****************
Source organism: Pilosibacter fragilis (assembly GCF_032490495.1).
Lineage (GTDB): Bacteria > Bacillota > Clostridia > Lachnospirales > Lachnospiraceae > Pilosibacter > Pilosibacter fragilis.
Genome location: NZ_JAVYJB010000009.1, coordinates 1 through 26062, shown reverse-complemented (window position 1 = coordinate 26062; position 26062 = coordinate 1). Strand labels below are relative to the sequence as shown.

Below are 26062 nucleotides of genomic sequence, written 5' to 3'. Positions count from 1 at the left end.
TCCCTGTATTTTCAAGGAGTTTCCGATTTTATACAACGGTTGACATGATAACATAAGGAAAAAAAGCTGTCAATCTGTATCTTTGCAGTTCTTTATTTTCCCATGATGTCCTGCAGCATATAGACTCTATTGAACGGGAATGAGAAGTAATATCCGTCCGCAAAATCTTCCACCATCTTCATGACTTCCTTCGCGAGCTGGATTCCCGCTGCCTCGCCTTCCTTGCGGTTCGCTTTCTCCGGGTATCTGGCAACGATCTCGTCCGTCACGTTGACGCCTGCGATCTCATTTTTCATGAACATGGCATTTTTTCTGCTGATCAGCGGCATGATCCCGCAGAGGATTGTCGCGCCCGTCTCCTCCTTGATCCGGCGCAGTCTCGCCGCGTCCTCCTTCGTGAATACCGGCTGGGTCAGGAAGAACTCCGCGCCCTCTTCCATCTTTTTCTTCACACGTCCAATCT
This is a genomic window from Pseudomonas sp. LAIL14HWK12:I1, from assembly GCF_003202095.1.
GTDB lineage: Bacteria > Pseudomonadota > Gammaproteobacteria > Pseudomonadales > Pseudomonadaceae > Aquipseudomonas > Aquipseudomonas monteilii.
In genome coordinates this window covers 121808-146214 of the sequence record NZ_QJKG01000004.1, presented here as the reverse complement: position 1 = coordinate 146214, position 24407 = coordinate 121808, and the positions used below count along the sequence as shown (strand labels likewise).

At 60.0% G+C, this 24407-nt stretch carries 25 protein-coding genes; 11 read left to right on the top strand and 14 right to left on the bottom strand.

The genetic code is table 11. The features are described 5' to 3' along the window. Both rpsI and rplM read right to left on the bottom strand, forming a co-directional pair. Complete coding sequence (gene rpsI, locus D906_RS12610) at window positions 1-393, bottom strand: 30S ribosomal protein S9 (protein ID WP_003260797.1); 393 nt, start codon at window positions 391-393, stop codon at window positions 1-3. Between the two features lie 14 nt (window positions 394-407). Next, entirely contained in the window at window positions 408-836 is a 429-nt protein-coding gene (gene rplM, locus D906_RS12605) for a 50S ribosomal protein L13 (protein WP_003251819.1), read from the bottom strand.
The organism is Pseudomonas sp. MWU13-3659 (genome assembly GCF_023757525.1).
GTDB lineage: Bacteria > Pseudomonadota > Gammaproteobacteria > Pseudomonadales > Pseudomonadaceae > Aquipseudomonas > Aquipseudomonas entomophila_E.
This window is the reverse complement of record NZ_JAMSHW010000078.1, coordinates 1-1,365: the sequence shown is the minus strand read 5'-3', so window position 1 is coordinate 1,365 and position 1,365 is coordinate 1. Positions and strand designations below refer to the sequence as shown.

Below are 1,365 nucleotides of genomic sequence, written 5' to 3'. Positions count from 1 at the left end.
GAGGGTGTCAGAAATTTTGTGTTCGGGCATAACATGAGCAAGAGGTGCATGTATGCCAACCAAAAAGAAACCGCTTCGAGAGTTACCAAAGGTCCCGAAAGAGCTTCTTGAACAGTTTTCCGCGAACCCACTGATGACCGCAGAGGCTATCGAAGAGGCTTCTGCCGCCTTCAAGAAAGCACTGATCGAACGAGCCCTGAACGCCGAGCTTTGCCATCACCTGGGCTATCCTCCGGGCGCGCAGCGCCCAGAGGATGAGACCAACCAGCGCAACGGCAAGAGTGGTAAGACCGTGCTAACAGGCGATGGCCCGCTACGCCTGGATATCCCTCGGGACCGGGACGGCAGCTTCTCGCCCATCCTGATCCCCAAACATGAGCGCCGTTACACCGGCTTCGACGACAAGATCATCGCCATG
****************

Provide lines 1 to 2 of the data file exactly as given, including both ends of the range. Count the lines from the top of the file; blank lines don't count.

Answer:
Source organism: Pilosibacter fragilis (assembly GCF_032490495.1).
Lineage (GTDB): Bacteria > Bacillota > Clostridia > Lachnospirales > Lachnospiraceae > Pilosibacter > Pilosibacter fragilis.